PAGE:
Lewis-Carter can now look back at all of the knowledge she’s acquired and no longer feel fear about getting pregnant. She knows her body inside and out.
“I know what to do,” she said. “Like the good thing about being a bodybuilder is that you know what you need to do in order to get back in shape. So it’s something that I’m not even worried about.”
But there is another challenge that she’ll have to overcome if she’s going to carry a child. When she was 30 years old, she was diagnosed with polycystic ovarian syndrome (PCOS), a hormonal disorder that affects roughly 5 million women across the United States. It occurs when the body produces too much androgen. Women with PCOS often experience irregular periods, weight gain, fatigue, excess hair growth, acne and infertility.
When Lewis-Carter first felt like something was off with her body, she thought it was just the normal aging process.
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“Around 30, your body changes and they say that you can’t lose weight and things like that,” she said. “So when that was happening to me I’m like, ‘Oh my God what they say is so true.’ And so I wasn’t really questioning. But then I had to train harder in order to be the same amount of weight for a competition. Even when the diet was 100 percent on point. Like what’s going on? It got so bad where I would literally be in the gym crying like, ‘I can’t do this.’”
PCOS is a syndrome that commonly goes undiagnosed until women experience drastic bodily changes or try to get pregnant. Lewis-Carter didn’t start connecting the dots until she saw the doctor about her mysterious weight gain.
She realized that all throughout and high school and college, she thought it was normal to miss your menstrual cycle for two to three months.
“From a kid, you’re always told, ‘Oh if you’re athletic you’ll miss you’ll miss your cycle and things like that. And I had back acne, thinking it was just pure puberty.”
She also frequently experienced fatigue as a teenager, but she didn’t think anything of it. Even today, she says, there are days where she feels too tired or depressed to hit the gym.
“But now that I know I’m not lazy or unmotivated,” Lewis-Carter said.
Knowing all of the obstacles that Lewis-Carter has had to overcome makes her success as a figure athlete even more inspiring. Right now, she does not take any medication to treat PCOS and is instead focuses on controlling her diet. For example, She tends to avoid sweets so as to not overly increase her blood sugar. Women with PCOS are often borderline diabetic.
Beyond the kitchen, though, she’s finding strength in sharing her story wherever she can.
“Once I started opening up about PCOS people are like ‘Oh my gosh I feel the same way,’” said Lewis-Carter. “I even had two girls go to their doctors and actually were diagnosed after just kind telling my story.”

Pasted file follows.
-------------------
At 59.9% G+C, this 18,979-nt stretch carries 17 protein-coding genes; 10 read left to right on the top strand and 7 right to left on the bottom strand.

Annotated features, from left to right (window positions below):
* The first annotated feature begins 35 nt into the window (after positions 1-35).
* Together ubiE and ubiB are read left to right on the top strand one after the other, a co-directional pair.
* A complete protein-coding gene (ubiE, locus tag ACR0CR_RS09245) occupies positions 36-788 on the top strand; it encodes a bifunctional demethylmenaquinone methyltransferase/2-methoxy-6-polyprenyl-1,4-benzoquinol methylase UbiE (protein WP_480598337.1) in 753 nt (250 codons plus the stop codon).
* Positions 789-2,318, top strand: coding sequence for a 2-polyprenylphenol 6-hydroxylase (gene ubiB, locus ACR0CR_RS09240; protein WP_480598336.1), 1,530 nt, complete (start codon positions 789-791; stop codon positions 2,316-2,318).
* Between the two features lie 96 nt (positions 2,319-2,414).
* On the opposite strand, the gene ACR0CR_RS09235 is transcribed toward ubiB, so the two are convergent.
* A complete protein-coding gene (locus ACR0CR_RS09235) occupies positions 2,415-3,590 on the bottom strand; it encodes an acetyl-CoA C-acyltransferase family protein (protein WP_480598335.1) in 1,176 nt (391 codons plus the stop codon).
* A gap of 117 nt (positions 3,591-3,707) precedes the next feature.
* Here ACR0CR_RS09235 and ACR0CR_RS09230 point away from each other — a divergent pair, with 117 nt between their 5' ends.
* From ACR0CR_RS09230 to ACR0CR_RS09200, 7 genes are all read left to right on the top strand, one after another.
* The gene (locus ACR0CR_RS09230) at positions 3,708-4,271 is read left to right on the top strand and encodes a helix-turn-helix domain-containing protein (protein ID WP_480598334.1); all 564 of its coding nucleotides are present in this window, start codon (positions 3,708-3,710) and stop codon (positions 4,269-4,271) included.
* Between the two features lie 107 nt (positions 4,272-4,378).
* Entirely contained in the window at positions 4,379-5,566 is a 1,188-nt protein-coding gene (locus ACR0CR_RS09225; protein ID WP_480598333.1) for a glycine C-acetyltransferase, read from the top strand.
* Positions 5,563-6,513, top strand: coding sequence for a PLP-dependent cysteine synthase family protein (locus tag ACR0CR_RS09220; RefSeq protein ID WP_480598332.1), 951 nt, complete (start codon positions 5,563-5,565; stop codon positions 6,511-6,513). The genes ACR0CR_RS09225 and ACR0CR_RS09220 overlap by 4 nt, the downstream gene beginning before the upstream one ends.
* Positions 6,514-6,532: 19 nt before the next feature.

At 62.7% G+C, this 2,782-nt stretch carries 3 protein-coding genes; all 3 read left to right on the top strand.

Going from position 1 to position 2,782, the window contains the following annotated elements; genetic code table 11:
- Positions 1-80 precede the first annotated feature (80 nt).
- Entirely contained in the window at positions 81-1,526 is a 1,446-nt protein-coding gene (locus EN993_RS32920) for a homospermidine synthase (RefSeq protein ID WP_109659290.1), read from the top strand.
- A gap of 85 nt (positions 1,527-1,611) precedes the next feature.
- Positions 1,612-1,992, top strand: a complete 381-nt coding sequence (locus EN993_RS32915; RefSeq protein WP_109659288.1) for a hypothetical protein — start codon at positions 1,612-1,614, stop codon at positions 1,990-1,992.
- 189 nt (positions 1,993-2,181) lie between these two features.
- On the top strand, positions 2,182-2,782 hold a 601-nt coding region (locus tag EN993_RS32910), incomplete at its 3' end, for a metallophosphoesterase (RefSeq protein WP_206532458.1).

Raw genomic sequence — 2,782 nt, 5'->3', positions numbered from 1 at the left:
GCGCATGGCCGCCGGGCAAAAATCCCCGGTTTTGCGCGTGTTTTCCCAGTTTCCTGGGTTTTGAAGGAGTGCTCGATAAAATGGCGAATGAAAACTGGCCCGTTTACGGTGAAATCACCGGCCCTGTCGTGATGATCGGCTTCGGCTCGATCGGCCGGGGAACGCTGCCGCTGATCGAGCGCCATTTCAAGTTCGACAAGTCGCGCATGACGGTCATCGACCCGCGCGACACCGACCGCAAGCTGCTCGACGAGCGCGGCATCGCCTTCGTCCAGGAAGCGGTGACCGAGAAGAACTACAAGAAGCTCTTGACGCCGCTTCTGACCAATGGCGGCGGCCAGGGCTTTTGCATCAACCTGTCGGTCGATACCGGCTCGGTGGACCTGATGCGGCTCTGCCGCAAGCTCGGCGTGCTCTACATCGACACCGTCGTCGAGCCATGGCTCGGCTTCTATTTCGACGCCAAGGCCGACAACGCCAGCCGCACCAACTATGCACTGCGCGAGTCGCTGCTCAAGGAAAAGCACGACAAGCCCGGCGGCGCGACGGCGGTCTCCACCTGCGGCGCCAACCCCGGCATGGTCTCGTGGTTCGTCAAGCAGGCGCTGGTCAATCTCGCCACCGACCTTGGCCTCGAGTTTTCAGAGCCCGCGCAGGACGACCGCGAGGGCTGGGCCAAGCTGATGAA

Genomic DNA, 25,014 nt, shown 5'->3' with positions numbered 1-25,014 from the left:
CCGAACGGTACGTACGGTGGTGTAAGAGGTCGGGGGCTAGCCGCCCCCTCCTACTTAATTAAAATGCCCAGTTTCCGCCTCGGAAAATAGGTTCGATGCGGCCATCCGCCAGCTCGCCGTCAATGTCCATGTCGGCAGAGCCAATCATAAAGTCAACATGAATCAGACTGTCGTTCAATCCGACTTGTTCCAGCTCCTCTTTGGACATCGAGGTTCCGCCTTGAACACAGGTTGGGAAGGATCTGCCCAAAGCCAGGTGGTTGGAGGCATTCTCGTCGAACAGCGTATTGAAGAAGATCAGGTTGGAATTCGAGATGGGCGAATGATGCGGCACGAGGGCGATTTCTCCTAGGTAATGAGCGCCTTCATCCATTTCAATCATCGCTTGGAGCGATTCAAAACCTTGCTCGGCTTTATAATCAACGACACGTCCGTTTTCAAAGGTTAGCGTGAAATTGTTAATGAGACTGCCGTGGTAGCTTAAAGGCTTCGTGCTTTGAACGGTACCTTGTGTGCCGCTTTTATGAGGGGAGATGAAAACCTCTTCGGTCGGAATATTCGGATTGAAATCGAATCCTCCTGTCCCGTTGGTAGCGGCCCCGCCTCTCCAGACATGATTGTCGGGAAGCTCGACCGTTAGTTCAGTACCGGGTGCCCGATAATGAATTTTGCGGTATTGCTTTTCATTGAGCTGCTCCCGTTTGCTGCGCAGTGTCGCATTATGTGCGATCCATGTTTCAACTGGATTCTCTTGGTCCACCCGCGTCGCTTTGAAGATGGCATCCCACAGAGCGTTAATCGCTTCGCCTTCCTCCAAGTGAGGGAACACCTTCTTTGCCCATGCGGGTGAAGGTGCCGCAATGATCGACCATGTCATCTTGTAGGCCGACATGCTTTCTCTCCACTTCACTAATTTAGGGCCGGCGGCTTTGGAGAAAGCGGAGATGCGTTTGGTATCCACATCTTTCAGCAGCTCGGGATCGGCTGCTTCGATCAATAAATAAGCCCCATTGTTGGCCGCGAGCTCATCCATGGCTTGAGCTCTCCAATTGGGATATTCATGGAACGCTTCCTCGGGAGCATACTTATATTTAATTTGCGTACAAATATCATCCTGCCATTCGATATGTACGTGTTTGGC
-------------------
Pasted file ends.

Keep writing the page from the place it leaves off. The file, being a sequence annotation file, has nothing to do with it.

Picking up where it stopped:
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It’s that sort of inspiration that she carries with her as she walks into this next chapter in her life away from competition. Lewis-Carter and her husband have been exploring all the options to get pregnant, and in certain respects, they are fighting an uphill battle.
“It’s so weird,” she said. “My body thinks I’m pregnant. So I’m taking medication so my body doesn’t think I’m pregnant so I can get pregnant. It’s kind of like a puzzle trying to figure out what’s going on.
“[At first] I was very stressed out,” she added. “We literally had probably eight pregnancy apps. Like reading so much stuff and just stressing about it because I think it’s part of my personality. If I want to do something it needs to happen today. But then I was kind of sitting back and I just realized that our whole life as a woman sometimes we fight not getting pregnant. But it’s not that easy for certain people. I realized it’s not going to happen overnight. One day I was like, ‘You know what? It’s going to be OK.’ In our medical field there’s so many different things that are out there that we can take. So I’m very hopeful right now. ”
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She and her husband are also prepared to adopt if she’s unable to conceive. Regardless, she’s going to be a mom no matter what. She hopes that any person following her journey knows that they are capable of creating the life that they want despite any obstacles that come their way. As perfect as her life has seemed on stage, she wants others to understand the trials she’s faced behind the curtain.
“I just want women to feel inspired and powerful,” Lewis-Carter said. “I want to be relatable and let them know that, ‘Hey you guys can do it too.’ I struggle too. We can struggle together and get to where we want.”
And for Lewis-Carter, that place — that place where she wants to go — includes her child-to-be and her loving new family.